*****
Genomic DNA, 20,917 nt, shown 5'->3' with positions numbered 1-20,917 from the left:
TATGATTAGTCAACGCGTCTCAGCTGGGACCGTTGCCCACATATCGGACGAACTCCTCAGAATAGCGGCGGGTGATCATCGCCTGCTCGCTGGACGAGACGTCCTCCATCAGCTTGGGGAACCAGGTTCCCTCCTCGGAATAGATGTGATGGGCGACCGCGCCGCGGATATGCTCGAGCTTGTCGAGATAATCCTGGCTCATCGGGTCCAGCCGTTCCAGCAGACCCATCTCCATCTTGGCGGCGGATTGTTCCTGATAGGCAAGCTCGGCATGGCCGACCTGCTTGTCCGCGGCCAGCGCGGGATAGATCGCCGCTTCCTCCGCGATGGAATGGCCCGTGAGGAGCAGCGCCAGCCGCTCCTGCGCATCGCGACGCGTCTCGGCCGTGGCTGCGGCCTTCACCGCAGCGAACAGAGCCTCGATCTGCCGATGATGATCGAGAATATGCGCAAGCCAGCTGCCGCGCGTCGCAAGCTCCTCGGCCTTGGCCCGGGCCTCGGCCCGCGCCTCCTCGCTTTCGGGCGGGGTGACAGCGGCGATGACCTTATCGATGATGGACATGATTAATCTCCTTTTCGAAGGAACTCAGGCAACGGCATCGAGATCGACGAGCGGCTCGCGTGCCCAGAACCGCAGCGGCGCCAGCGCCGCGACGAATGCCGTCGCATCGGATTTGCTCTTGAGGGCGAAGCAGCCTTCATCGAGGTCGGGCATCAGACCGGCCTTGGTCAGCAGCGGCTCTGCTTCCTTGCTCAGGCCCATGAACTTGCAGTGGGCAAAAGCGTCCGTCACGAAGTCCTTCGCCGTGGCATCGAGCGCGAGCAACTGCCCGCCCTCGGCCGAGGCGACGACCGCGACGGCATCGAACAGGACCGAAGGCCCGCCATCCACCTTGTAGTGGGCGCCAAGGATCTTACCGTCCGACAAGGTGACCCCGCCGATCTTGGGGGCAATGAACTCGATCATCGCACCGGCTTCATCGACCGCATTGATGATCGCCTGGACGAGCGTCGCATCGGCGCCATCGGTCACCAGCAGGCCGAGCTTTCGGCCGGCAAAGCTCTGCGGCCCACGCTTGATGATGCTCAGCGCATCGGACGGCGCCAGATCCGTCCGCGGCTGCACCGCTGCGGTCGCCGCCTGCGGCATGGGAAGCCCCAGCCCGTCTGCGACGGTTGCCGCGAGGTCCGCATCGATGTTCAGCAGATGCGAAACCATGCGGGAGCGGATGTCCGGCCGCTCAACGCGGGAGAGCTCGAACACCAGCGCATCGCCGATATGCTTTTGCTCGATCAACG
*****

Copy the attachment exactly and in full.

Genomic DNA, 20,917 nt, shown 5'->3' with positions numbered 1-20,917 from the left:
TATGATTAGTCAACGCGTCTCAGCTGGGACCGTTGCCCACATATCGGACGAACTCCTCAGAATAGCGGCGGGTGATCATCGCCTGCTCGCTGGACGAGACGTCCTCCATCAGCTTGGGGAACCAGGTTCCCTCCTCGGAATAGATGTGATGGGCGACCGCGCCGCGGATATGCTCGAGCTTGTCGAGATAATCCTGGCTCATCGGGTCCAGCCGTTCCAGCAGACCCATCTCCATCTTGGCGGCGGATTGTTCCTGATAGGCAAGCTCGGCATGGCCGACCTGCTTGTCCGCGGCCAGCGCGGGATAGATCGCCGCTTCCTCCGCGATGGAATGGCCCGTGAGGAGCAGCGCCAGCCGCTCCTGCGCATCGCGACGCGTCTCGGCCGTGGCTGCGGCCTTCACCGCAGCGAACAGAGCCTCGATCTGCCGATGATGATCGAGAATATGCGCAAGCCAGCTGCCGCGCGTCGCAAGCTCCTCGGCCTTGGCCCGGGCCTCGGCCCGCGCCTCCTCGCTTTCGGGCGGGGTGACAGCGGCGATGACCTTATCGATGATGGACATGATTAATCTCCTTTTCGAAGGAACTCAGGCAACGGCATCGAGATCGACGAGCGGCTCGCGTGCCCAGAACCGCAGCGGCGCCAGCGCCGCGACGAATGCCGTCGCATCGGATTTGCTCTTGAGGGCGAAGCAGCCTTCATCGAGGTCGGGCATCAGACCGGCCTTGGTCAGCAGCGGCTCTGCTTCCTTGCTCAGGCCCATGAACTTGCAGTGGGCAAAAGCGTCCGTCACGAAGTCCTTCGCCGTGGCATCGAGCGCGAGCAACTGCCCGCCCTCGGCCGAGGCGACGACCGCGACGGCATCGAACAGGACCGAAGGCCCGCCATCCACCTTGTAGTGGGCGCCAAGGATCTTACCGTCCGACAAGGTGACCCCGCCGATCTTGGGGGCAATGAACTCGATCATCGCACCGGCTTCATCGACCGCATTGATGATCGCCTGGACGAGCGTCGCATCGGCGCCATCGGTCACCAGCAGGCCGAGCTTTCGGCCGGCAAAGCTCTGCGGCCCACGCTTGATGATGCTCAGCGCATCGGACGGCGCCAGATCCGTCCGCGGCTGCACCGCTGCGGTCGCCGCCTGCGGCATGGGAAGCCCCAGCCCGTCTGCGACGGTTGCCGCGAGGTCCGCATCGATGTTCAGCAGATGCGAAACCATGCGGGAGCGGATGTCCGGCCGCTCAACGCGGGAGAGCTCGAACACCAGCGCATCGCCGATATGCTTTTGCTCGATCAACG